The medical event at a Wairarapa school where students and staff had to be treated by paramedics on Friday was caused by hot compost that was delivered to a neighbouring property, and a wind shift.
Wairarapa Area Commander Inspector Scott Miller said the fresh compost, which was heated to 80 degrees Celsius, caused the strong sulphur smell that people experienced at South End School.
The supplier of the compost, who hadn’t experienced this issue in 50 years in the business, confirmed to police that the product can cause a strong sulphur smell.
“What we have confirmed, just after 1pm on Friday, one of the neighbouring properties next to the school, had a type of fertiliser, compost really, delivered,” Inspector Miller said.
“That compost was fresh and as part of that, was actually hot, part of the process for compost is to heat it up to 80 degrees Celsius.”
“That creates a sulphur smell, that sulphur smell can be very strong.”
At roughly 1.20pm, the first children began to feel ill as a result of the smell.
Inspector Miller said that most of the children who felt sick were at the rear of the school, closest to the delivery of compost.
He added that there were unlikely to be any lingering effects for the children who felt most ill.
Emergency services were called to South End School on Friday after reports of an unpleasant smell.
Paramedics treated 40 other people, children and adults, with minor symptoms after being called to South End School.
Over 100 people also had to go through a decontamination process.
There were reports of a plane flying overhead at the time, but police ruled that out as the cause.
Nearly 150 students have staged a "wagging protest" following a controversial speech by a Hamilton principal.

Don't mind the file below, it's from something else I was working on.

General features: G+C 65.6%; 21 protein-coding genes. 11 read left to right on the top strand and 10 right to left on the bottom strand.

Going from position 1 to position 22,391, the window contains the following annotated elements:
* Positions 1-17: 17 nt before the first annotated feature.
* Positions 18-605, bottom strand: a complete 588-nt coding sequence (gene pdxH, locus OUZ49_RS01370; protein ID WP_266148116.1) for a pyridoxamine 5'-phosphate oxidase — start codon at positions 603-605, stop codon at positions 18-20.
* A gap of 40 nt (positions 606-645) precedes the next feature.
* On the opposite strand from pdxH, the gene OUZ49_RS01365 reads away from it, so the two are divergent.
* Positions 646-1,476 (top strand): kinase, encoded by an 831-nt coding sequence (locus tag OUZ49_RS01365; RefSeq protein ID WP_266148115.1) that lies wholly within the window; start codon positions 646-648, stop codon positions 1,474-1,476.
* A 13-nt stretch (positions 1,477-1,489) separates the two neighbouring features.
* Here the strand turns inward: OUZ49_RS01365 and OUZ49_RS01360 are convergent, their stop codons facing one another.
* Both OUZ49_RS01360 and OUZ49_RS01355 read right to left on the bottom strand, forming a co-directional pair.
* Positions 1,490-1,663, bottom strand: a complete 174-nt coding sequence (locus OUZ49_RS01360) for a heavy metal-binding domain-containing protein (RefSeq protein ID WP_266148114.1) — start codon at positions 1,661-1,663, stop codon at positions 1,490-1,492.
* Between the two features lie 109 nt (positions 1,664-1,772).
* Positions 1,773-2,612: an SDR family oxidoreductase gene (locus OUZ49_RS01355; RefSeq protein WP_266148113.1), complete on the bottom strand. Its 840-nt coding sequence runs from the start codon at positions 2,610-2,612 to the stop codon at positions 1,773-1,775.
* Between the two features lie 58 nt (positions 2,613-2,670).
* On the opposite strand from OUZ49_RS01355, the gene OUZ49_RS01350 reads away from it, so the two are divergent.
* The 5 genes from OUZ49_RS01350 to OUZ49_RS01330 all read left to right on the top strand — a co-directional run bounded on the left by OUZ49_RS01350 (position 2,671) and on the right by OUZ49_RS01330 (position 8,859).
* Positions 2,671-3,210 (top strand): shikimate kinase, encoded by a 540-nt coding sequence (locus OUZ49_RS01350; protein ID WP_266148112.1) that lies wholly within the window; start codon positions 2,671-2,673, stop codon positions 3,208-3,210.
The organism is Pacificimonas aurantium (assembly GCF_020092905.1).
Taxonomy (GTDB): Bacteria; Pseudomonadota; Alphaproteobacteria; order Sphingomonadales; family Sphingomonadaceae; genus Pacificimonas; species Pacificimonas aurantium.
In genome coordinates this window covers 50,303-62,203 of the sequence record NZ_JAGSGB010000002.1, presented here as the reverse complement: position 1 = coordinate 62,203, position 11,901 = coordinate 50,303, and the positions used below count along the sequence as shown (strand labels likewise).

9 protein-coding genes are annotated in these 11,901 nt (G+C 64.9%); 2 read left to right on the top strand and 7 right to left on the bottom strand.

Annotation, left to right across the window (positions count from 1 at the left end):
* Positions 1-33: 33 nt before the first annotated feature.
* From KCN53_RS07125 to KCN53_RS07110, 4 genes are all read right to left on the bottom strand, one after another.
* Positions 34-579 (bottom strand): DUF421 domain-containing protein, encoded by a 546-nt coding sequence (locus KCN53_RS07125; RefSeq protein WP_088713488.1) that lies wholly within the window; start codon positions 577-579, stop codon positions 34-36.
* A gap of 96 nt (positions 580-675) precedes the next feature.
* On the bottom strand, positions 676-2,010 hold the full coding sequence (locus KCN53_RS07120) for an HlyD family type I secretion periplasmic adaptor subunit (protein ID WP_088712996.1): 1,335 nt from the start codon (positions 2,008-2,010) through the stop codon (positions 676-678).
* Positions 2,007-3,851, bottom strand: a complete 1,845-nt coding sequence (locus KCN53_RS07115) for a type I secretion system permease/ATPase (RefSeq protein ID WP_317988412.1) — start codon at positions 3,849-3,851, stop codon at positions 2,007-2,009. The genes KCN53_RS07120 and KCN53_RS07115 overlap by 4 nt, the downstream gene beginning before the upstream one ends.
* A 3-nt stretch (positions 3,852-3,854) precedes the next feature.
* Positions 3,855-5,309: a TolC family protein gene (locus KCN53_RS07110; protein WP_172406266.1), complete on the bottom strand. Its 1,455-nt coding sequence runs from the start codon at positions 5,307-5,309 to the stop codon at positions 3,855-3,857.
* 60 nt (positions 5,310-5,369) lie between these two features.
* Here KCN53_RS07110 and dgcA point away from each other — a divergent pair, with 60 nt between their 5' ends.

Students from Fraser High School gathered at the gates and told 1 NEWS how they felt, following comments made by principal Virginia Crawford last week.
Many said the speech had been taken out of context, while others said the principal's message was out of line.
However, another group of students opposed the action taken by their classmates, backing their principal's truancy message.
"These guys don't even know how to protest," one student told 1 NEWS.
"If they were protesting, they wouldn't be smoking, trying to make our school look bad.
"They didn't understand the message the principal gave - even if it was harsh.
"I'd just love it if everyone goes back to class, gets back to their learning. They're not going to learn anything from protesting if they don't know how to protest."
Colin Craig has told the High Court in Auckland that he will present hundreds of text messages between him and Rachel MacGregor.
The former Conservative Party leader is suing his former press secretary for defamation. MacGregor has a counterclaim against Craig for defamation.
MacGregor was hired by Craig prior to the 2011 and resigned just days before the 2014 election.
She filed a sexual harassment complaint against Craig, and the pair reached an out of court settlement which included a confidentiality agreement.
The Human Rights Tribunal ordered Craig to pay MacGregor $120,000 after it ruled that he had breached the agreement by talking about her in media interviews.
Craig told the court that the pair had a 'close affectionate' working relationship and a personal friendship.
"We shared similar interests and values, including a Christian faith," he said.
Craig said they would often work 50, 60 hour weeks and would correspond positively with each other through hand written letters and text messages.